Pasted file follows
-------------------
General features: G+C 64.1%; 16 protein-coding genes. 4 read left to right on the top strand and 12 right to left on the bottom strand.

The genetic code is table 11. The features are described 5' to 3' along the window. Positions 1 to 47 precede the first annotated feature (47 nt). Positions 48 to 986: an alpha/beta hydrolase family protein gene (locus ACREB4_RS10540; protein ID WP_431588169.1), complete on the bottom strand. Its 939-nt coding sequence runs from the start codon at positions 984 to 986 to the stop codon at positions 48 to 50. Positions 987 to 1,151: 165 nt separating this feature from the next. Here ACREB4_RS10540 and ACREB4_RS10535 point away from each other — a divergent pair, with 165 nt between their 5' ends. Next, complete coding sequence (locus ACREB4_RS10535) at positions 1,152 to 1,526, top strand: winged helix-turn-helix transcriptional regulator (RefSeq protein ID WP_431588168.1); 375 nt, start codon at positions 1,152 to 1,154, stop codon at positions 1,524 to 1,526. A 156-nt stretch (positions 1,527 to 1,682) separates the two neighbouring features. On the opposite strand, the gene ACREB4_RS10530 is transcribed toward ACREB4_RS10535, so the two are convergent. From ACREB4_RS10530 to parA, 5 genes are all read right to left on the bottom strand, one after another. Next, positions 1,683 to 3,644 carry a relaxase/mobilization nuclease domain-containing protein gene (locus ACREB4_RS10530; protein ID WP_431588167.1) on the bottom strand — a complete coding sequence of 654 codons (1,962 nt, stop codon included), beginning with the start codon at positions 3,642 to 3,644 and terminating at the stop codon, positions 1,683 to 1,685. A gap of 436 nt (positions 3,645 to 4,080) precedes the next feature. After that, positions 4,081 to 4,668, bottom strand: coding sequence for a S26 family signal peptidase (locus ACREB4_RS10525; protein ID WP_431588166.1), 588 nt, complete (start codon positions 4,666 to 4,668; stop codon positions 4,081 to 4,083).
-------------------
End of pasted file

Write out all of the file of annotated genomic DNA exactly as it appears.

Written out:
General features: G+C 64.1%; 16 protein-coding genes. 4 read left to right on the top strand and 12 right to left on the bottom strand.

The genetic code is table 11. The features are described 5' to 3' along the window. Positions 1 to 47 precede the first annotated feature (47 nt). Positions 48 to 986: an alpha/beta hydrolase family protein gene (locus ACREB4_RS10540; protein ID WP_431588169.1), complete on the bottom strand. Its 939-nt coding sequence runs from the start codon at positions 984 to 986 to the stop codon at positions 48 to 50. Positions 987 to 1,151: 165 nt separating this feature from the next. Here ACREB4_RS10540 and ACREB4_RS10535 point away from each other — a divergent pair, with 165 nt between their 5' ends. Next, complete coding sequence (locus ACREB4_RS10535) at positions 1,152 to 1,526, top strand: winged helix-turn-helix transcriptional regulator (RefSeq protein ID WP_431588168.1); 375 nt, start codon at positions 1,152 to 1,154, stop codon at positions 1,524 to 1,526. A 156-nt stretch (positions 1,527 to 1,682) separates the two neighbouring features. On the opposite strand, the gene ACREB4_RS10530 is transcribed toward ACREB4_RS10535, so the two are convergent. From ACREB4_RS10530 to parA, 5 genes are all read right to left on the bottom strand, one after another. Next, positions 1,683 to 3,644 carry a relaxase/mobilization nuclease domain-containing protein gene (locus ACREB4_RS10530; protein ID WP_431588167.1) on the bottom strand — a complete coding sequence of 654 codons (1,962 nt, stop codon included), beginning with the start codon at positions 3,642 to 3,644 and terminating at the stop codon, positions 1,683 to 1,685. A gap of 436 nt (positions 3,645 to 4,080) precedes the next feature. After that, positions 4,081 to 4,668, bottom strand: coding sequence for a S26 family signal peptidase (locus ACREB4_RS10525; protein ID WP_431588166.1), 588 nt, complete (start codon positions 4,666 to 4,668; stop codon positions 4,081 to 4,083).